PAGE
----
Bowyers are craftsmen that specialize in making bows, crossbows, slings, bolts and arrows. Bowyers can produce 25 gp worth of goods per week. About 1 in 6 bowyers (and all elf bowyers) can make masterwork bows that are +1 to hit. One bowyer in twenty is a low-level fighting-man or ranger. Bowyers carry tools, longbows and 20 arrows and fight as normal men with 1d6 hit points.

Engineers are learned in mathematics, carpentry, masonry and mining. They are essential for building or besieging a castle, for they alone understand how to build and operate siege engines (catapults, ballistae, etc). One engineer in 6 can build clocks and clockwork creatures. One engineer in twenty is a low-level magic-user. Engineers have charts, maps, sextants, tools and daggers and fight as normal men with 1d4 hit points.

A fence can find and dispose of stolen goods, including magic items. They have a 5 in 6 chance to properly appraise the value of an item, and a 2 in 6 chance to identify a magic item (per the spell identify), hide in shadows and move silently. Finding magic items for adventurers is difficult, time-consuming and costly, and costs 100 gp per month of searching with a 1 in 6 chance per month of success. One fence in ten is a low-level thief. Fences have hooded cloaks, daggers and have a 5% chance of carrying a magic item. Fences fight as normal men with 1d6 hp.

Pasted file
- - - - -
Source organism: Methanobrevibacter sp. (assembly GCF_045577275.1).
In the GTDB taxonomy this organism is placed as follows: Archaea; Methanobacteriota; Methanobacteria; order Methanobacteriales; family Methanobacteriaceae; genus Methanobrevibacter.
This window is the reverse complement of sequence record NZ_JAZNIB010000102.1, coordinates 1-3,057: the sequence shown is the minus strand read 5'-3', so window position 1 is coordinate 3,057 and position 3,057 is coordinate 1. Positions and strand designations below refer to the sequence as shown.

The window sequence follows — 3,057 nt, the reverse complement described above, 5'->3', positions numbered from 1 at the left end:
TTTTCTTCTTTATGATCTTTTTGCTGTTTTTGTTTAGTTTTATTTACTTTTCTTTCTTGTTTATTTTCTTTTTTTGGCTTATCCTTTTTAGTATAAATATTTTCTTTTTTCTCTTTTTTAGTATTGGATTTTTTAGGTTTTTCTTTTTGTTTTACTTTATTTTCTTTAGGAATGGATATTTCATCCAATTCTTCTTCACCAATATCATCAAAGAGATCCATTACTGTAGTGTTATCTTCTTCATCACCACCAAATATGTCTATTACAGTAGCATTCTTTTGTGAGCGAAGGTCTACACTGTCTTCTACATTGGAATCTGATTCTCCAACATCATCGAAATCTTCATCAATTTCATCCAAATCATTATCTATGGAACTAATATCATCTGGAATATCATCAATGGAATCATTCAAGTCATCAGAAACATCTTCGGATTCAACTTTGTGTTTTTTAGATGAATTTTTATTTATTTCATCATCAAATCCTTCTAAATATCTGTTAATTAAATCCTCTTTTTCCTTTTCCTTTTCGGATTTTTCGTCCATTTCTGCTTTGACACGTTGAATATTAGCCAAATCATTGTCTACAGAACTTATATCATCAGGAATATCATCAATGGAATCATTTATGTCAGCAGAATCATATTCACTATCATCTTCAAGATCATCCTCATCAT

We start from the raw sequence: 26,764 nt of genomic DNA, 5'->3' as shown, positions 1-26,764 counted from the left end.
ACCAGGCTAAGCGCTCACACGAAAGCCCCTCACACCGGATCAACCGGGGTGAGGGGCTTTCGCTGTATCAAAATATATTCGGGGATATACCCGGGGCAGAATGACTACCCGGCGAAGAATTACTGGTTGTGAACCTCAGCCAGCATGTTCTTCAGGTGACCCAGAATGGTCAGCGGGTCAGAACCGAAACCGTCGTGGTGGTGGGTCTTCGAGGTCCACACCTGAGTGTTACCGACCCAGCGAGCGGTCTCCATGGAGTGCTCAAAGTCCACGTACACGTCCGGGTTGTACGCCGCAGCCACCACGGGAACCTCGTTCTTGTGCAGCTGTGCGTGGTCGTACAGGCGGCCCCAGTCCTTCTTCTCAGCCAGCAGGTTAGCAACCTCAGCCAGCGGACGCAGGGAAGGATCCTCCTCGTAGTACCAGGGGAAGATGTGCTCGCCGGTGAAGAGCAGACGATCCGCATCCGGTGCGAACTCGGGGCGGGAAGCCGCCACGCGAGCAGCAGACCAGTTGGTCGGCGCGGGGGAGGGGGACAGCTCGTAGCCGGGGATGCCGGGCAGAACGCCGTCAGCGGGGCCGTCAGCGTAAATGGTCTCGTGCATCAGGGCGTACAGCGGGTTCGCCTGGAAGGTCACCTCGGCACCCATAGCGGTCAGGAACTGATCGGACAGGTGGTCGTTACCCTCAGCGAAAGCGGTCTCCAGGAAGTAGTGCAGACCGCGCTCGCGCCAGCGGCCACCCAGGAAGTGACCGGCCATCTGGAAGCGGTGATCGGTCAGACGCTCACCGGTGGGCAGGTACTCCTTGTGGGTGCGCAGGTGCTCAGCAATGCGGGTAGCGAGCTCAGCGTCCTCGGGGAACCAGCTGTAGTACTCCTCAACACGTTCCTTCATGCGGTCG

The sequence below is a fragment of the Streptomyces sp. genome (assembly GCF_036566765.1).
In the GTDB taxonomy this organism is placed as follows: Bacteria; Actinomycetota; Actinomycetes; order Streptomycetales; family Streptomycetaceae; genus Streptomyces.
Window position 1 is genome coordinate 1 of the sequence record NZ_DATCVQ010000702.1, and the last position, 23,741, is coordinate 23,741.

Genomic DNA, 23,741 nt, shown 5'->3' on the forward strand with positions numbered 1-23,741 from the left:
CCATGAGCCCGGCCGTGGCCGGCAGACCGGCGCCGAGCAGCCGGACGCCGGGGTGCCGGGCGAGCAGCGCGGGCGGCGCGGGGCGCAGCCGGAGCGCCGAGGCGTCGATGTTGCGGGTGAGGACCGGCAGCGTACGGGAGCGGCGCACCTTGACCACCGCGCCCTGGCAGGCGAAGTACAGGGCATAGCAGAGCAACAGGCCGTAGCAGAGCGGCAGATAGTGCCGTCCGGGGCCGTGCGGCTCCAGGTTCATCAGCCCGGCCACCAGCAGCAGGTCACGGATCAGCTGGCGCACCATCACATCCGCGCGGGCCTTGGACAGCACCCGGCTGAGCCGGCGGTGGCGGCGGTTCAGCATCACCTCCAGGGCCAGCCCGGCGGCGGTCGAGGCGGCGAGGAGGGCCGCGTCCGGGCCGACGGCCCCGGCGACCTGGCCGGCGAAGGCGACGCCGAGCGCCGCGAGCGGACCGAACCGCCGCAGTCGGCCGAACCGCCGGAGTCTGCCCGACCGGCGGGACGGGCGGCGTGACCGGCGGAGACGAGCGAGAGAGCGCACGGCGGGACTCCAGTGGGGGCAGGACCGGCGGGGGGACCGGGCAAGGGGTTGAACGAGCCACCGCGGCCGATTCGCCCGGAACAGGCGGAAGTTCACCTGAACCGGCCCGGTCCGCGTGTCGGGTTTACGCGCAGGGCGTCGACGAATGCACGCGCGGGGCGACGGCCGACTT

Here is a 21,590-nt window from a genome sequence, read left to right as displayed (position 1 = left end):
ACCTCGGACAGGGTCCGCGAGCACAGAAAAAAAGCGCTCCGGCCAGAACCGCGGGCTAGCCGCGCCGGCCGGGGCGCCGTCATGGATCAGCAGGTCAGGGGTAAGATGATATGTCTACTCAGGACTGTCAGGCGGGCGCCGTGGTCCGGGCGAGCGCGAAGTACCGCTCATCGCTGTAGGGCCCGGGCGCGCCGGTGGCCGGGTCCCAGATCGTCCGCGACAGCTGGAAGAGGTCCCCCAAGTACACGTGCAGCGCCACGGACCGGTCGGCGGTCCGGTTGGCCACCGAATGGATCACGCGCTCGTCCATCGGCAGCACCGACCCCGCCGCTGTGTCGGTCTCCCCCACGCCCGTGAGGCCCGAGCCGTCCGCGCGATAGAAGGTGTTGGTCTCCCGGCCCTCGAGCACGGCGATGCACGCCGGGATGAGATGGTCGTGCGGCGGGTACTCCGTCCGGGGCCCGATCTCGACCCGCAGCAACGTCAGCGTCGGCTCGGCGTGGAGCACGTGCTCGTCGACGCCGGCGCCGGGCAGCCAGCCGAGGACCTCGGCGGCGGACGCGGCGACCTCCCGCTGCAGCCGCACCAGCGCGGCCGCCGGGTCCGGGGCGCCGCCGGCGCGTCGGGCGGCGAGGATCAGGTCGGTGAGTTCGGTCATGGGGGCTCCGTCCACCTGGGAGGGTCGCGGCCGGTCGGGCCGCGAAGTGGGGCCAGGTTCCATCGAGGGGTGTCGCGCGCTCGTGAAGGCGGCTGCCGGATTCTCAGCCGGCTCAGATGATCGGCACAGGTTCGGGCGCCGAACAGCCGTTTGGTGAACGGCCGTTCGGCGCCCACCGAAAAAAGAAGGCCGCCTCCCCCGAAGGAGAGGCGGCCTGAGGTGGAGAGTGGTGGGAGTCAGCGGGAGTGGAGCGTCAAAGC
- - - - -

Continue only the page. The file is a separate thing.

Guides know their way around wilderness areas. For adventure groups without rangers, guides are a must. They know about all set encounter areas within 30 miles (5 hexes) of their home. They always know what sort of gear one needs to survive in their wilderness and can use all ranger skills successfully on a roll of 1-3 on a 1d6. One guide in twenty is a low-level ranger. Guides have padded armor, hand axes, longbows, 20 arrows and survival gear. They fight as men-at-arms.